How often do you say what you think; not a filtered generalization or rough summary of your thoughts, but an EXACT verbal manifestation of what enters your conscious mind? I stumbled on a video about a year ago that shifted my thinking on this question in which Kim Scott discusses the powerfully simple idea of Radical Candor (worth the 20 mins. in my opinion).

While Scott’s work centers on how Radical Candor can be used by corporate leadership (specifically bosses), it’s clear that her simple ideas are applicable to a much broader swath of humanity. And while you can take a deep dive (which I subsequently did) into her new book or a variety of other resources now available through Candor, Inc., the beauty of Radical Candor is undoubtedly in its simplicity. Study the following 2x2 graphic for about 60 seconds and I think you’ll grasp the general premise behind her work.

I believe that within all interpersonal interactions there lies opportunities to both care personally and challenge directly. Unfortunately, we often choose to neglect one or the other (or most tragically, both). Scott’s work illuminates a slippery slope that we’ve all likely fallen victim to when communicating. When we focus on caring, it’s often difficult to truly challenge someone directly, and when we directly challenge, true benevolence is all too often absent.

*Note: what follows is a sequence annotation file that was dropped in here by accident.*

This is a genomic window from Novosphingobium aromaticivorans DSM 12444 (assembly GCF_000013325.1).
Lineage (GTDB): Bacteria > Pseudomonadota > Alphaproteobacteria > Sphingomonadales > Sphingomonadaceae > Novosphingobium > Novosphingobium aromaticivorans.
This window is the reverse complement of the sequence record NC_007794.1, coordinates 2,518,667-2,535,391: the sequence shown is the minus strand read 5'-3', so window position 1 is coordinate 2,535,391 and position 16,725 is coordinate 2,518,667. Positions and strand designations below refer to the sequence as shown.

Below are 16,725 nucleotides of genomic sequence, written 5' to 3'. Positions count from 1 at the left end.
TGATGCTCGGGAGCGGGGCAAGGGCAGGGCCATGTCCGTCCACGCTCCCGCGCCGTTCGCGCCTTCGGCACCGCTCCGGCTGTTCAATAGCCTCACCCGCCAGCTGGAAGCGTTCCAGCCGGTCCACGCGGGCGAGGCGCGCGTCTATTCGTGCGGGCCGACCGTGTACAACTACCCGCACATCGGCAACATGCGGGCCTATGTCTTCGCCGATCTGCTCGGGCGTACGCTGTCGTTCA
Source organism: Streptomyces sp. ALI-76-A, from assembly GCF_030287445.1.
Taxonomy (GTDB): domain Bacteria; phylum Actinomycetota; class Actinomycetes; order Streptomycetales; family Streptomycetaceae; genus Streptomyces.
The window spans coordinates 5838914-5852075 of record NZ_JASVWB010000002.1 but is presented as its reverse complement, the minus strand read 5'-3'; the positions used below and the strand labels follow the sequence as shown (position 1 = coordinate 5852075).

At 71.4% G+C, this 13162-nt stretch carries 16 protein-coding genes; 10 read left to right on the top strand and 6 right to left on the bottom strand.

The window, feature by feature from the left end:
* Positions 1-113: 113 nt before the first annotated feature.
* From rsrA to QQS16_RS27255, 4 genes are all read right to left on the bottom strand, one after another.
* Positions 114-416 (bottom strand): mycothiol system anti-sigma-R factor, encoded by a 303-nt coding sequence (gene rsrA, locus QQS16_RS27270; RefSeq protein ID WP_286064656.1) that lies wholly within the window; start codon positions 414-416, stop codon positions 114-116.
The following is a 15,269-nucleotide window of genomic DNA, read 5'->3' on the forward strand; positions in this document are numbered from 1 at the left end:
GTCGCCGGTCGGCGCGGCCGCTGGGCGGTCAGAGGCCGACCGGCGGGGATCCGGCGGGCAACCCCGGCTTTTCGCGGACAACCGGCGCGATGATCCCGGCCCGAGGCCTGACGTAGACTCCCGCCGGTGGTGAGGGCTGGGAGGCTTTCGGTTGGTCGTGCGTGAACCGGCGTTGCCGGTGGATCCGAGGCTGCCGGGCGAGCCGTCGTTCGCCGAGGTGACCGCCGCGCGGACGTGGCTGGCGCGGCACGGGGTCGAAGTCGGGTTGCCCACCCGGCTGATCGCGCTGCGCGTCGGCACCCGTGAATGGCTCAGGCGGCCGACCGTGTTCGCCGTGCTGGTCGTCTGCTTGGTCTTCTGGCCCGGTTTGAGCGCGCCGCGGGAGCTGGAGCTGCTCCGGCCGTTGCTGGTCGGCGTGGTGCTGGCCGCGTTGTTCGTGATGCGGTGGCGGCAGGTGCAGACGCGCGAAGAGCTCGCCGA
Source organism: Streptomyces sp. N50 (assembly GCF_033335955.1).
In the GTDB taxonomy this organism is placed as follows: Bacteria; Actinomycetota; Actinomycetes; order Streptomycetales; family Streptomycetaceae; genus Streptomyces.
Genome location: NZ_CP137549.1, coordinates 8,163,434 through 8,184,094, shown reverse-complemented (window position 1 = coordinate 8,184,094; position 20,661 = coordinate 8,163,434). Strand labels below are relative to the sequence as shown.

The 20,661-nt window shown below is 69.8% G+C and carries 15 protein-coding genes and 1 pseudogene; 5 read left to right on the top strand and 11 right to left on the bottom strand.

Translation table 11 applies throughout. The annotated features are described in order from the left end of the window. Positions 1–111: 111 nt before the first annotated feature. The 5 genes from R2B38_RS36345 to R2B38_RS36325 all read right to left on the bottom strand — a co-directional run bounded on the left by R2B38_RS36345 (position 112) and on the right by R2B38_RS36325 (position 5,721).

Though this work (currently) is situated firmly in the corporeal, I think there’s also immense potential in exploring its broader implications for those of us spending an increasingly disproportionate distribution of time in the online/digital world. Online anonymity coupled with neoliberalism has spawned a dangerous new degree of polarity. Direct and damaging hate-speech has become the common language of online comment streams, and there’s a simultaneous evolution of back-patters who view any direct challenge as eternally damaging to their inner-psyche. Radical Candor represents a simple formula whose underlying principles, if adopted widely, could pull the edges of humanity back towards a healthy center where we all care personally, challenge directly, and just say what we fucking think.


Anyone looking for a deeper dive, join me for a Twitter chat this Thursday, December 8 at 7pm MST. Follow #pedagome or link up with them on Twitter for details.